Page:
A talented force that is on the rise is an Atlanta, Georgia local, Ebony Blanding. She uses her talents as a Writer and Director and as a Co-founder of House of June to showcase Black women and Black people in the full cinematic universe they deserve.
Blanding credits her mother for her start in film along with her father’s early investment of buying her a video recorder. She has stuck with the craft throughout her academic studies to present day, gaining several opportunities along the way, such as the Atlanta Film Society Filmmaker Residence Program, Wonder Roots Hughley Fellowship Program, and AIR Serenbe’s 2019 Artist Fellowship.
Most recently Blanding was accepted into the Black Magic Collective “Future Directors of Studio Feature,” which is a one year program where only nine candidates are chosen to help accelerate the careers of talented, qualified women, while giving the proper guidance, equipment, and software to assist them in creating their studio feature films.
Oz got the chance to speak with this cinematic storyteller. Blanding graciously revealed her insight and knowledge on obtaining the achievement of various programs and grants, her activism through film, and some exciting projects to expect from her this year.
Oz: Give a little intro about who you are and your start into film.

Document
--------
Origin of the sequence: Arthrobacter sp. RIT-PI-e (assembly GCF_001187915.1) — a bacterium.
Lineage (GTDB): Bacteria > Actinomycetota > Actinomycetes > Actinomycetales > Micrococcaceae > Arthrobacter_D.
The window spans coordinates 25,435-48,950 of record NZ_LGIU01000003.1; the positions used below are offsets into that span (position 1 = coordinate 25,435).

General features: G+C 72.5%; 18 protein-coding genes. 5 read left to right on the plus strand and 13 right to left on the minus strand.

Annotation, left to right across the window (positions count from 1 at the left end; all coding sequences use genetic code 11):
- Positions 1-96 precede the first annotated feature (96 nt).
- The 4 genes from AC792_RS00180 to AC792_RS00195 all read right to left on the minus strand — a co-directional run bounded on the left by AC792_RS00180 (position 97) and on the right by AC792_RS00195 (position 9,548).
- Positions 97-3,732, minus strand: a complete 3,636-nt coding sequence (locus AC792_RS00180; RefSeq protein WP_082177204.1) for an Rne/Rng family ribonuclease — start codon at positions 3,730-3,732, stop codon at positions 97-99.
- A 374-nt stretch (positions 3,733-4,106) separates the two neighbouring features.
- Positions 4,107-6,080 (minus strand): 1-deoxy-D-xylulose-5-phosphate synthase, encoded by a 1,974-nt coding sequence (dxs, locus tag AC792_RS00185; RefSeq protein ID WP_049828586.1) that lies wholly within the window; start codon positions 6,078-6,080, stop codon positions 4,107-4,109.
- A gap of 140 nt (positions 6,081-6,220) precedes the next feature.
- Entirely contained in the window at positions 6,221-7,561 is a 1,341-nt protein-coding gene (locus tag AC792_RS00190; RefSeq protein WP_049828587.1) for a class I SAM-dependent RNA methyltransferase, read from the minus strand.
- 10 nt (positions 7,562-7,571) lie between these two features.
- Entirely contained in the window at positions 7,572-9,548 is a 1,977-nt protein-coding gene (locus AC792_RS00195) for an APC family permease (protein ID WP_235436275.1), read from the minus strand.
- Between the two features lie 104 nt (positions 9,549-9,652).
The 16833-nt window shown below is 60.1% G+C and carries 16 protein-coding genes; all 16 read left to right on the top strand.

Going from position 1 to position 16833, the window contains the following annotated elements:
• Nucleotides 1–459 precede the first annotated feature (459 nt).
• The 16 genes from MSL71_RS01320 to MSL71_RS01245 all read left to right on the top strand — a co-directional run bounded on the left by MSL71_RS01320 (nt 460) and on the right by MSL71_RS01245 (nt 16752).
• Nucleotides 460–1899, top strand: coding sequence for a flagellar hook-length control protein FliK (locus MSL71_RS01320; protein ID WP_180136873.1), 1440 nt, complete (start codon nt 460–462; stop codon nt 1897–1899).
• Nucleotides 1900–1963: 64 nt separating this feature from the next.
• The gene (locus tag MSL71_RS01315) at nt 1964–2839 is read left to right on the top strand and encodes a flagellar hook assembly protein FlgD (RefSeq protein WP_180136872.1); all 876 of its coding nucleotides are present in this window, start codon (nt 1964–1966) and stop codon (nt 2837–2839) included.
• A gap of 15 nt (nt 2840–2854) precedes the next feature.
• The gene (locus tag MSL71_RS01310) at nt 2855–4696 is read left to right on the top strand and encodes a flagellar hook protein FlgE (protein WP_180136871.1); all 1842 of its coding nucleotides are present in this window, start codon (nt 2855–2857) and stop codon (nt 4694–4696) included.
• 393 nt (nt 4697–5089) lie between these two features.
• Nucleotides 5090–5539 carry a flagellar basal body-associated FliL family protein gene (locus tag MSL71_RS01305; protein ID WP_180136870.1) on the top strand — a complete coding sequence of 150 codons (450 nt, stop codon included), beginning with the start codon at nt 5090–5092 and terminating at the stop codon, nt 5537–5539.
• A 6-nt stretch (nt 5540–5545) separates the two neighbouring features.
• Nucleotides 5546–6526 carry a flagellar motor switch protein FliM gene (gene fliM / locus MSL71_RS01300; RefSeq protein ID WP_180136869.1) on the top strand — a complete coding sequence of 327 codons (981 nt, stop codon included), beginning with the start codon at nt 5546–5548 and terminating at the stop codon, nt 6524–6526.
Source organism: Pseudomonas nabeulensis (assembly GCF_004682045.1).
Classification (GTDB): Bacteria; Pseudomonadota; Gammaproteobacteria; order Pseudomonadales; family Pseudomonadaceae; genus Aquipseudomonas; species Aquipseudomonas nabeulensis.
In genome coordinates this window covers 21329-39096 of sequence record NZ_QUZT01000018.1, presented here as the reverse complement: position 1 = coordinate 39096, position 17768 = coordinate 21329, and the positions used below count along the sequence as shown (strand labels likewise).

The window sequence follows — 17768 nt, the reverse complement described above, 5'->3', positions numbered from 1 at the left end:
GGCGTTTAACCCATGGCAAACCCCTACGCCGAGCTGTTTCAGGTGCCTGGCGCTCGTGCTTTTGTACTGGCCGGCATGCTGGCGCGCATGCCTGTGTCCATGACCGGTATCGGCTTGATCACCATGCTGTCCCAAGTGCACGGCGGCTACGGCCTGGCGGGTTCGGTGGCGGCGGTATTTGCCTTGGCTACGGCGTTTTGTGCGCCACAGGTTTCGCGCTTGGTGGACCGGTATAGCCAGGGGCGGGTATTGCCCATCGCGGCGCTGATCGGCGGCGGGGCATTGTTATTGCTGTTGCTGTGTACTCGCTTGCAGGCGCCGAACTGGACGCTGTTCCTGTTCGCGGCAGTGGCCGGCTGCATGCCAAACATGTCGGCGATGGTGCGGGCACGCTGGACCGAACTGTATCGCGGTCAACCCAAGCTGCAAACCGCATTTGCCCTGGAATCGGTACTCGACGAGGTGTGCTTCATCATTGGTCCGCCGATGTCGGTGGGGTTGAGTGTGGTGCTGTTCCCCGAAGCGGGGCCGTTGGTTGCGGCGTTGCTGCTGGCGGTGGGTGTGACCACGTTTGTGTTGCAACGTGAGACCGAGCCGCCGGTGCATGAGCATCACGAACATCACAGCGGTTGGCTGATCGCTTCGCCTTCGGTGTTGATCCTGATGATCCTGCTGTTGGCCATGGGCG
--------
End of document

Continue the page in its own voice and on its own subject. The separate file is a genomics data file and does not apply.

Blanding: I went to Tri-Cities High School in East Point and I can credit the experience I had as a student to the film and television magnet program. It was my first true, “I’m a filmmaker”- experience, because I had to interview and prepare before I could even get accepted into the program.
I took it super seriously which set the tone for me to call myself a filmmaker, because I was around all these dope artists that inspired me to create. Earlier on, my mom was into Alfred Hitchcock; she raised me as a baby filmmaker from all the stuff she liked. I grew up watching Vertigo and these black and white films. At that time I didn’t know what I was watching, I just knew I was watching stories that allowed me to sit with my mama and we would talk about it.
My mom was an artist and had this walk of different experiences in art that trickled down to me. She was truly the first person to call me an artist, and if your mom calls you something you run with it.
“I think we owe it to ourselves to show how important the storyteller is to the story.”
– EBONY BLANDING
Your work is beautiful and unlike anything I’ve seen before. When I was watching your reel I didn’t want it to end. What genre would classify yourself as?
Blanding: My partner Amber L.N. Bournett [and my] language was based on wanting to build worlds; however, we didn’t have a George Lucas or a Marvel budget. Arthouse really does tend to that gritty indie element of doing it yourself, but also understanding why you’re doing certain things. Everything has an intention.
Creating arthouse films allowed me to speak to the body of work I wanted to show visually and speak to narratively, but it also allowed my budget to place [us] within the world I wanted to create at the time. I didn’t feel the pressures of something being super perfect and polished. There was charm to learning and through that experimentation and [expletive] up sometimes; you just create something that’s really beautiful.
All your work is so different but has a similar quirkiness to it. How does your work relate to who you are?
Blanding: I grew up on John Hughes films, so The Breakfast Club is one of my favorite films. It would come on TBS like clockwork and I would watch it everytime and be so engrossed in the work he created with coming of age stories, exploring youth finding themselves.